Archive for the 'Religion' Category



Should Christians Own Guns?

BY Herschel Smith
5 days, 2 hours ago

After ISIS’ slaughter of Christians everywhere they go, the sufferings of the Coptic Christians in Egypt under the Muslim brotherhood, and the kidnapping of young Christian girls by Boko Haram for the purposes of sexual slavery, it may be tempting to ask yourselves, “What kind of an idiot would continue to press the notion that Christ demanded that we disarm in the face of danger?”

The answer is that those idiots are everywhere.  I confess that I have not read Wayne Grudem’s Systematic Theology.  I have tended to stick more with Charles Hodge, R. L. Dabney, W.G.T. Shedd and the classics.  But my son Joseph has read Grudem, and highly recommends his book to me.  It really isn’t necessary to study Grudem’s details in order to do a takedown of the critique of Grudem (who is pro-self defense and in favor of gun rights) offered by Krish Kandiah at Christianity Today, entitled Should Christians Own Guns: A British Theologian’s Views.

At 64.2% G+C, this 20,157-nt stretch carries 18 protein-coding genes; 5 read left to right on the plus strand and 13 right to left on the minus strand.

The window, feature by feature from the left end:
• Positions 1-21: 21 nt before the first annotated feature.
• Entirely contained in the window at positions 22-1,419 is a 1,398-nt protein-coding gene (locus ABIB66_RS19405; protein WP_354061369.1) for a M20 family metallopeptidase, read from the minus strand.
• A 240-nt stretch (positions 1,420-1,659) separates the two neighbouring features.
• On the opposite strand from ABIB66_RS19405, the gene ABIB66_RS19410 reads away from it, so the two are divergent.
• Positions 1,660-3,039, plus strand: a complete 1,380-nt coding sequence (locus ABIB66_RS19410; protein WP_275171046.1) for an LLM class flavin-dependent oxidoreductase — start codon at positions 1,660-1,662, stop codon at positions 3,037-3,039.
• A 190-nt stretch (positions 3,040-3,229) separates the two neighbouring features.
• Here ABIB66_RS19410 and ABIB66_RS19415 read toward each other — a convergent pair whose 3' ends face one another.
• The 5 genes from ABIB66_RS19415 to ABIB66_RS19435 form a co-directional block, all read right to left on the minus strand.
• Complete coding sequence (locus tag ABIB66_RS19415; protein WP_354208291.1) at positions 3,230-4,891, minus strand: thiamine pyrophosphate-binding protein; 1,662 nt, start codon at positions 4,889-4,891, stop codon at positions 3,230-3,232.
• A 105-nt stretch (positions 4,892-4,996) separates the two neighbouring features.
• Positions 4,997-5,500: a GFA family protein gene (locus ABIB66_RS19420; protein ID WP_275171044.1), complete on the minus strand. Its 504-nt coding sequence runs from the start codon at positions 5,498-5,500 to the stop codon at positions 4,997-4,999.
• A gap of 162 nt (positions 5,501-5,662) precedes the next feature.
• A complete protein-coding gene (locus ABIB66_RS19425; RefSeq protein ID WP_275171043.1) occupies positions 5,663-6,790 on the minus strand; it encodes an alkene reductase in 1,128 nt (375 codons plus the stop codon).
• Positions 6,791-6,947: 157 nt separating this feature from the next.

Krish says:

Grudem argues that the reason the Second Amendment was added to the constitution was “to provide another protection against tyranny – to make it harder for any potential dictator or would-be king to take control of the entire nation against the will of the people.” This concern is probably not at the heart of the individual gun control debate at the moment as the right to bear arms against a tyrannical dictatorship is a different question as to whether Christians need to own guns now in a stable democratic environment.